So, we have seen some brief snapshots of some of the ways in which birds benefit (or at least don't suffer) from the presence of thoughtful humans. This has not always been the case - until 1832, the world's heaviest flying bird, the Great Bustard Otis tarda nested in Britain, but subsequently became extinct here, probably due to a combination of hunting, pressure from increased human population and changes in land use (Waters & Waters 2006). 
A mounted specimen of the Great Bustard, a male with a splendid 'tache.
This is an unusual example, but one which shows a more positive recent trend as there is now a well-known reintroduction programme. The Great Bustard Group (which can be visited for a small fee) manage this through introductions from Russia and in 2009, after a gap of 177 years, Britain had wild Great Bustard chicks! Currently the effects of humans on birds vary - there have been huge declines in farmland and trans-Saharan migratory species (though even this has shown an improvement where there has been improved management in Africa), while many woodland species in Britain have increased, not to mention some complex trends relating to garden bird feeding. The conclusion - aside from getting involved in wider-scale conservation efforts, we can all act as individuals by making the places we live (and work?) in more attractive to birds and other wildlife. 'Nuff said!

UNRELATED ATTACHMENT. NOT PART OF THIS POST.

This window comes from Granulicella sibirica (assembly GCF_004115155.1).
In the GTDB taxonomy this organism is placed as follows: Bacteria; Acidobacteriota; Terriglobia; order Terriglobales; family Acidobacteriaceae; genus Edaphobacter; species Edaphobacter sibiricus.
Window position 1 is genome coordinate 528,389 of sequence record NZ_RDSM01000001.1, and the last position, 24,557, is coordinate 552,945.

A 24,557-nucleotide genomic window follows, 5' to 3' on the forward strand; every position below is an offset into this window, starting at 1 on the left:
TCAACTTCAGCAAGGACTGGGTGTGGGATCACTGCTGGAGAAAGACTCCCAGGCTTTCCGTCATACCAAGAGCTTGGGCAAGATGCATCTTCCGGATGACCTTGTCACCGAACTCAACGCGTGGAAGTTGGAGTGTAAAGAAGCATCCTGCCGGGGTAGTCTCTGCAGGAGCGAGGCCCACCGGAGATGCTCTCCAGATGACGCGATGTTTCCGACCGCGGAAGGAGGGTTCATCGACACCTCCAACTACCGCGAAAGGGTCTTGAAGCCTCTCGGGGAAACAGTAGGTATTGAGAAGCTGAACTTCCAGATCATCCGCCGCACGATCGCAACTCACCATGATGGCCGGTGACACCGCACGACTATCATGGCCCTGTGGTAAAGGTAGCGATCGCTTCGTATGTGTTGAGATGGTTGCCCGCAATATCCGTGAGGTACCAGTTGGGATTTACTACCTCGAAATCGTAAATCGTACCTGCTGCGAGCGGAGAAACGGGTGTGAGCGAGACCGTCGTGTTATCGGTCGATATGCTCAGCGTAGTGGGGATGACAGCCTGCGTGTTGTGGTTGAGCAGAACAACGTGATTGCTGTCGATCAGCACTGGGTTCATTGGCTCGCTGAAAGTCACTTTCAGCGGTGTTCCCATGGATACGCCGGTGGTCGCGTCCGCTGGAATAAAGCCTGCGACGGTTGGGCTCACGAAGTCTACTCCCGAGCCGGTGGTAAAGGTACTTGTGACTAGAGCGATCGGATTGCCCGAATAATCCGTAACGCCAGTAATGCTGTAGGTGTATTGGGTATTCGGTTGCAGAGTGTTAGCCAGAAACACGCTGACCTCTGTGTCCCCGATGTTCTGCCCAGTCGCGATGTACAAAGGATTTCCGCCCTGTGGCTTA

Waters, E. & Waters, D. (2006). The Great Bustard (2nd ed.). Great Bustard Group, Salisbury.